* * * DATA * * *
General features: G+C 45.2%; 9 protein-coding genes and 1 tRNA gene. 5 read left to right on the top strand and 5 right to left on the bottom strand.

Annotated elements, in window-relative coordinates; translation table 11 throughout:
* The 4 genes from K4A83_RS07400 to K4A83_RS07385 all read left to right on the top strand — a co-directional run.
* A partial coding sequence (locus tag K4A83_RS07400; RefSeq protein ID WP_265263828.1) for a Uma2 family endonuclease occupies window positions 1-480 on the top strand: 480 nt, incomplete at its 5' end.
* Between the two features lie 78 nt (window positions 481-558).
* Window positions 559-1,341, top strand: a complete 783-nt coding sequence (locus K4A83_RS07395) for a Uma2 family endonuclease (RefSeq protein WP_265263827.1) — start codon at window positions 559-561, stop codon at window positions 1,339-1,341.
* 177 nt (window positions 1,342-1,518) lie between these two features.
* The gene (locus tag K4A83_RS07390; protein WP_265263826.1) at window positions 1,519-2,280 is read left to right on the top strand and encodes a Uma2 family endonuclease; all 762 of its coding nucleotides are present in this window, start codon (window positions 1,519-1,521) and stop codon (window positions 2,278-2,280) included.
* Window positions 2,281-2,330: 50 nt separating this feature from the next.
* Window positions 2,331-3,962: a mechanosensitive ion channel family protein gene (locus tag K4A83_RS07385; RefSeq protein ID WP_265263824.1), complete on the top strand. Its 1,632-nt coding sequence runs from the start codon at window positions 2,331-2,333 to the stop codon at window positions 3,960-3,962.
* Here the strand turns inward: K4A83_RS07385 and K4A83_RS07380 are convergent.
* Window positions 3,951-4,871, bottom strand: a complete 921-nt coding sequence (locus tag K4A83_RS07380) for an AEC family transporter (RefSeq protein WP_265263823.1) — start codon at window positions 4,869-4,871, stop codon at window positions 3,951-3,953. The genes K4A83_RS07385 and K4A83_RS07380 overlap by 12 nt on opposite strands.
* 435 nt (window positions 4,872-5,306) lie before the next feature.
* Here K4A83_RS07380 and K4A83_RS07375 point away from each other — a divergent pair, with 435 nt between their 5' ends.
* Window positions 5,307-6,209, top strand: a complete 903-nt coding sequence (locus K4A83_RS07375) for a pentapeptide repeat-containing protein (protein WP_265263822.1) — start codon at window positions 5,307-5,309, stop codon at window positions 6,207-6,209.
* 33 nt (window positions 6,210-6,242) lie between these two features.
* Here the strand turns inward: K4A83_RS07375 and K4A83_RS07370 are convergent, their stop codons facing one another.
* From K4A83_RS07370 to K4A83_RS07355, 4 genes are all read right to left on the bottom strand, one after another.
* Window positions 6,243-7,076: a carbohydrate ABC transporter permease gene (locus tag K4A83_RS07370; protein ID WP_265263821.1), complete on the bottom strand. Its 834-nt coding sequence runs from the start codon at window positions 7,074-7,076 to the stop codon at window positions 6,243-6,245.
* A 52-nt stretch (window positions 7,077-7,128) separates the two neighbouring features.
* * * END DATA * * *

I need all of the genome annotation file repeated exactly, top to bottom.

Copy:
General features: G+C 45.2%; 9 protein-coding genes and 1 tRNA gene. 5 read left to right on the top strand and 5 right to left on the bottom strand.

Annotated elements, in window-relative coordinates; translation table 11 throughout:
* The 4 genes from K4A83_RS07400 to K4A83_RS07385 all read left to right on the top strand — a co-directional run.
* A partial coding sequence (locus tag K4A83_RS07400; RefSeq protein ID WP_265263828.1) for a Uma2 family endonuclease occupies window positions 1-480 on the top strand: 480 nt, incomplete at its 5' end.
* Between the two features lie 78 nt (window positions 481-558).
* Window positions 559-1,341, top strand: a complete 783-nt coding sequence (locus K4A83_RS07395) for a Uma2 family endonuclease (RefSeq protein WP_265263827.1) — start codon at window positions 559-561, stop codon at window positions 1,339-1,341.
* 177 nt (window positions 1,342-1,518) lie between these two features.
* The gene (locus tag K4A83_RS07390; protein WP_265263826.1) at window positions 1,519-2,280 is read left to right on the top strand and encodes a Uma2 family endonuclease; all 762 of its coding nucleotides are present in this window, start codon (window positions 1,519-1,521) and stop codon (window positions 2,278-2,280) included.
* Window positions 2,281-2,330: 50 nt separating this feature from the next.
* Window positions 2,331-3,962: a mechanosensitive ion channel family protein gene (locus tag K4A83_RS07385; RefSeq protein ID WP_265263824.1), complete on the top strand. Its 1,632-nt coding sequence runs from the start codon at window positions 2,331-2,333 to the stop codon at window positions 3,960-3,962.
* Here the strand turns inward: K4A83_RS07385 and K4A83_RS07380 are convergent.
* Window positions 3,951-4,871, bottom strand: a complete 921-nt coding sequence (locus tag K4A83_RS07380) for an AEC family transporter (RefSeq protein WP_265263823.1) — start codon at window positions 4,869-4,871, stop codon at window positions 3,951-3,953. The genes K4A83_RS07385 and K4A83_RS07380 overlap by 12 nt on opposite strands.
* 435 nt (window positions 4,872-5,306) lie before the next feature.
* Here K4A83_RS07380 and K4A83_RS07375 point away from each other — a divergent pair, with 435 nt between their 5' ends.
* Window positions 5,307-6,209, top strand: a complete 903-nt coding sequence (locus K4A83_RS07375) for a pentapeptide repeat-containing protein (protein WP_265263822.1) — start codon at window positions 5,307-5,309, stop codon at window positions 6,207-6,209.
* 33 nt (window positions 6,210-6,242) lie between these two features.
* Here the strand turns inward: K4A83_RS07375 and K4A83_RS07370 are convergent, their stop codons facing one another.
* From K4A83_RS07370 to K4A83_RS07355, 4 genes are all read right to left on the bottom strand, one after another.
* Window positions 6,243-7,076: a carbohydrate ABC transporter permease gene (locus tag K4A83_RS07370; protein ID WP_265263821.1), complete on the bottom strand. Its 834-nt coding sequence runs from the start codon at window positions 7,074-7,076 to the stop codon at window positions 6,243-6,245.
* A 52-nt stretch (window positions 7,077-7,128) separates the two neighbouring features.